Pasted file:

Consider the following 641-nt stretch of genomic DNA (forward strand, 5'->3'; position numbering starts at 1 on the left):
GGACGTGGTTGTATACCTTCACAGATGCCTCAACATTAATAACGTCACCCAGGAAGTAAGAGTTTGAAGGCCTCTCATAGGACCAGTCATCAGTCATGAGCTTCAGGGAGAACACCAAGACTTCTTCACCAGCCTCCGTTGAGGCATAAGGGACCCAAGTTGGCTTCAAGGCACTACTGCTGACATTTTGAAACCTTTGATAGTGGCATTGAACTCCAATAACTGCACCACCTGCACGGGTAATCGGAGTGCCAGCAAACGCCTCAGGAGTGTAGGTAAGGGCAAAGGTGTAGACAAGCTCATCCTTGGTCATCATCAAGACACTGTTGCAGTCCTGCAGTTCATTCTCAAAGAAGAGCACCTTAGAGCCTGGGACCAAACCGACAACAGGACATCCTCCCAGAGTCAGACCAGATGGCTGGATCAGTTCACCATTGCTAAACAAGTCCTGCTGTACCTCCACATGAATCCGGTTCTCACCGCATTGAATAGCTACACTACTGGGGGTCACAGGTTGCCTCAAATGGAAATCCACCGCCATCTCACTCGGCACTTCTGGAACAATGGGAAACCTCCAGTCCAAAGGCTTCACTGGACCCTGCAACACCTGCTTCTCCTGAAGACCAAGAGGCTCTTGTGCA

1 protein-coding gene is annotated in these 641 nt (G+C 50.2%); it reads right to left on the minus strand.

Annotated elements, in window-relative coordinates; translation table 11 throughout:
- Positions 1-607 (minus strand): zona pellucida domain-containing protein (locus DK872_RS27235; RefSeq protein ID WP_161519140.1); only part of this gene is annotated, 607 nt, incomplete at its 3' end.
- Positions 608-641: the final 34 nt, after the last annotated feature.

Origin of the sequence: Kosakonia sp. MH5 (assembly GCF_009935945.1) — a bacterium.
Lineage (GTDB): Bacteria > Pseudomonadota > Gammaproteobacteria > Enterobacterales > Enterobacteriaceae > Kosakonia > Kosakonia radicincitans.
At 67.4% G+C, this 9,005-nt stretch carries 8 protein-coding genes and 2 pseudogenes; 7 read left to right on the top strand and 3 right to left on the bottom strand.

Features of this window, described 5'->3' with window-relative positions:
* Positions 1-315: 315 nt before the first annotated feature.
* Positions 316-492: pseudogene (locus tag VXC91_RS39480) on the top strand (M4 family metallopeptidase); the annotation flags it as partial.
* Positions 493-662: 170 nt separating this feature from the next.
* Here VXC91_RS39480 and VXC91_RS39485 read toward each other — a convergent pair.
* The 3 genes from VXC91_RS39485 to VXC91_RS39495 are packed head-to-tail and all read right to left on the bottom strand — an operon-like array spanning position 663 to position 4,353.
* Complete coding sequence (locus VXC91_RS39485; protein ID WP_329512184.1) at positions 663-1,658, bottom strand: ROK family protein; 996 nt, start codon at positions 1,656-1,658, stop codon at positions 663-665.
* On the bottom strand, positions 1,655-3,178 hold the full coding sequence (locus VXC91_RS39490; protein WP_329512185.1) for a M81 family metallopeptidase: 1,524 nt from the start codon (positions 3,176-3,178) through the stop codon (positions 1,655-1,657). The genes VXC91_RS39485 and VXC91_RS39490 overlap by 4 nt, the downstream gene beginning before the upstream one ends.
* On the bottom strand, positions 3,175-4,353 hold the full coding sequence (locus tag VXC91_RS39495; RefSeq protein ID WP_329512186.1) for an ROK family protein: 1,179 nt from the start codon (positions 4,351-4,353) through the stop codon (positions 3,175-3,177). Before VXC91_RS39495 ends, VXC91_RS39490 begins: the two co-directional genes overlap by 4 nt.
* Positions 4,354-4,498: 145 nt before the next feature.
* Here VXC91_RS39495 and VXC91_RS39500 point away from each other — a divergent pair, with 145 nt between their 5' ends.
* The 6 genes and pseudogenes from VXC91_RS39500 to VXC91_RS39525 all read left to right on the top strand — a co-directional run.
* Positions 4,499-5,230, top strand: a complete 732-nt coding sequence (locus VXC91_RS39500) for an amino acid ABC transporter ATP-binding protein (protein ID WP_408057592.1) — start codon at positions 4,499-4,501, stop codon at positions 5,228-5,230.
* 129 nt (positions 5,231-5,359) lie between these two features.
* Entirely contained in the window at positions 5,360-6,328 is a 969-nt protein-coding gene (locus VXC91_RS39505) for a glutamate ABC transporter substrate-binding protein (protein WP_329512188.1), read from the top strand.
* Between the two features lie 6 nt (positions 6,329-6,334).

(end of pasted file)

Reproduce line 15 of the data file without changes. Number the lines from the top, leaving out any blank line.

* The 3 genes from VXC91_RS39485 to VXC91_RS39495 are packed head-to-tail and all read right to left on the bottom strand — an operon-like array spanning position 663 to position 4,353.